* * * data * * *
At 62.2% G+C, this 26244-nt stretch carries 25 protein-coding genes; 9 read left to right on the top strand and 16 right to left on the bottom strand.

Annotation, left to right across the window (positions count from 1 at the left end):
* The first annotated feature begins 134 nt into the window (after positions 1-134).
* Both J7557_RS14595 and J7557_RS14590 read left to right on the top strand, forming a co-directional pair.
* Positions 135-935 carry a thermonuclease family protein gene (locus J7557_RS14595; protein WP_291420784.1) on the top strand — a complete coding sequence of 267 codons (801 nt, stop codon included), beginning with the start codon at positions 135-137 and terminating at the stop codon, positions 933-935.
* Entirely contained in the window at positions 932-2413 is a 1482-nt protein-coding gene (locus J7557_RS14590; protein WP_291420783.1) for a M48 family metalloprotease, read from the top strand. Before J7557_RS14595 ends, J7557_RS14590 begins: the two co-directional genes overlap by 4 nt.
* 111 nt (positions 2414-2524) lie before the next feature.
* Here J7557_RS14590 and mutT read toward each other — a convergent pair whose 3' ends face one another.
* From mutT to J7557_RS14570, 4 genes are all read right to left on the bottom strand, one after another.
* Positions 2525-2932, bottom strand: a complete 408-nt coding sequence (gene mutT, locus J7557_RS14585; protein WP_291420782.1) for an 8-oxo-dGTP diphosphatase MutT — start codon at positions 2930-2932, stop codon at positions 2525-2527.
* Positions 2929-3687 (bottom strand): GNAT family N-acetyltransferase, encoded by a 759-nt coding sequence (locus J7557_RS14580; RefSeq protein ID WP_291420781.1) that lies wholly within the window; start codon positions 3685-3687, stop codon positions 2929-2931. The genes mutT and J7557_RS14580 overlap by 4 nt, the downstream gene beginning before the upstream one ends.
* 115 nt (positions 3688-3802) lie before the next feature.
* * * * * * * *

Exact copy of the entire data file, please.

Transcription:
At 62.2% G+C, this 26244-nt stretch carries 25 protein-coding genes; 9 read left to right on the top strand and 16 right to left on the bottom strand.

Annotation, left to right across the window (positions count from 1 at the left end):
* The first annotated feature begins 134 nt into the window (after positions 1-134).
* Both J7557_RS14595 and J7557_RS14590 read left to right on the top strand, forming a co-directional pair.
* Positions 135-935 carry a thermonuclease family protein gene (locus J7557_RS14595; protein WP_291420784.1) on the top strand — a complete coding sequence of 267 codons (801 nt, stop codon included), beginning with the start codon at positions 135-137 and terminating at the stop codon, positions 933-935.
* Entirely contained in the window at positions 932-2413 is a 1482-nt protein-coding gene (locus J7557_RS14590; protein WP_291420783.1) for a M48 family metalloprotease, read from the top strand. Before J7557_RS14595 ends, J7557_RS14590 begins: the two co-directional genes overlap by 4 nt.
* 111 nt (positions 2414-2524) lie before the next feature.
* Here J7557_RS14590 and mutT read toward each other — a convergent pair whose 3' ends face one another.
* From mutT to J7557_RS14570, 4 genes are all read right to left on the bottom strand, one after another.
* Positions 2525-2932, bottom strand: a complete 408-nt coding sequence (gene mutT, locus J7557_RS14585; protein WP_291420782.1) for an 8-oxo-dGTP diphosphatase MutT — start codon at positions 2930-2932, stop codon at positions 2525-2527.
* Positions 2929-3687 (bottom strand): GNAT family N-acetyltransferase, encoded by a 759-nt coding sequence (locus J7557_RS14580; RefSeq protein ID WP_291420781.1) that lies wholly within the window; start codon positions 3685-3687, stop codon positions 2929-2931. The genes mutT and J7557_RS14580 overlap by 4 nt, the downstream gene beginning before the upstream one ends.
* 115 nt (positions 3688-3802) lie before the next feature.